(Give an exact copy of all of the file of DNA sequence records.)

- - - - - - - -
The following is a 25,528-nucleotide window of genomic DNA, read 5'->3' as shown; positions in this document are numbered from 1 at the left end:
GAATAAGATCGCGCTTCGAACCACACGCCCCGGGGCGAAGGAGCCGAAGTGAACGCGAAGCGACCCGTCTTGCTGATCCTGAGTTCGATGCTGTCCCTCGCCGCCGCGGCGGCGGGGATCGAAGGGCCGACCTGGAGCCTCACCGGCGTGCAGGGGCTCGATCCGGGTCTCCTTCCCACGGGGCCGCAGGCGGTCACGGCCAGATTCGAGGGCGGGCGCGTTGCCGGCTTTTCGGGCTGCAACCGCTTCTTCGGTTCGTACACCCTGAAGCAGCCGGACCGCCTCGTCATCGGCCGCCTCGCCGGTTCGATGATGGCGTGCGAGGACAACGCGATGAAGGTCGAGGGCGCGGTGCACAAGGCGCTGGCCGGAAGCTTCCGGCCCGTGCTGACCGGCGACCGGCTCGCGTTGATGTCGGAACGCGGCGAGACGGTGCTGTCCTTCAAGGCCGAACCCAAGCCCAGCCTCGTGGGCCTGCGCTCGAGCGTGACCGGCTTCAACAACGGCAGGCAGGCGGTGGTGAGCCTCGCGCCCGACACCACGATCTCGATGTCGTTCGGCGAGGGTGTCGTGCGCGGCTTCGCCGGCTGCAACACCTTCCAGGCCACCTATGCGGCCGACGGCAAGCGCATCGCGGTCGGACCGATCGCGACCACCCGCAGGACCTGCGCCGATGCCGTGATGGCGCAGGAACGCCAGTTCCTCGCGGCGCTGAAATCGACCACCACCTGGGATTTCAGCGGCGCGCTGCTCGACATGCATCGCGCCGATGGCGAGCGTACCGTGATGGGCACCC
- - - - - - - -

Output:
The following is a 25,528-nucleotide window of genomic DNA, read 5'->3' as shown; positions in this document are numbered from 1 at the left end:
GAATAAGATCGCGCTTCGAACCACACGCCCCGGGGCGAAGGAGCCGAAGTGAACGCGAAGCGACCCGTCTTGCTGATCCTGAGTTCGATGCTGTCCCTCGCCGCCGCGGCGGCGGGGATCGAAGGGCCGACCTGGAGCCTCACCGGCGTGCAGGGGCTCGATCCGGGTCTCCTTCCCACGGGGCCGCAGGCGGTCACGGCCAGATTCGAGGGCGGGCGCGTTGCCGGCTTTTCGGGCTGCAACCGCTTCTTCGGTTCGTACACCCTGAAGCAGCCGGACCGCCTCGTCATCGGCCGCCTCGCCGGTTCGATGATGGCGTGCGAGGACAACGCGATGAAGGTCGAGGGCGCGGTGCACAAGGCGCTGGCCGGAAGCTTCCGGCCCGTGCTGACCGGCGACCGGCTCGCGTTGATGTCGGAACGCGGCGAGACGGTGCTGTCCTTCAAGGCCGAACCCAAGCCCAGCCTCGTGGGCCTGCGCTCGAGCGTGACCGGCTTCAACAACGGCAGGCAGGCGGTGGTGAGCCTCGCGCCCGACACCACGATCTCGATGTCGTTCGGCGAGGGTGTCGTGCGCGGCTTCGCCGGCTGCAACACCTTCCAGGCCACCTATGCGGCCGACGGCAAGCGCATCGCGGTCGGACCGATCGCGACCACCCGCAGGACCTGCGCCGATGCCGTGATGGCGCAGGAACGCCAGTTCCTCGCGGCGCTGAAATCGACCACCACCTGGGATTTCAGCGGCGCGCTGCTCGACATGCATCGCGCCGATGGCGAGCGTACCGTGATGGGCACCC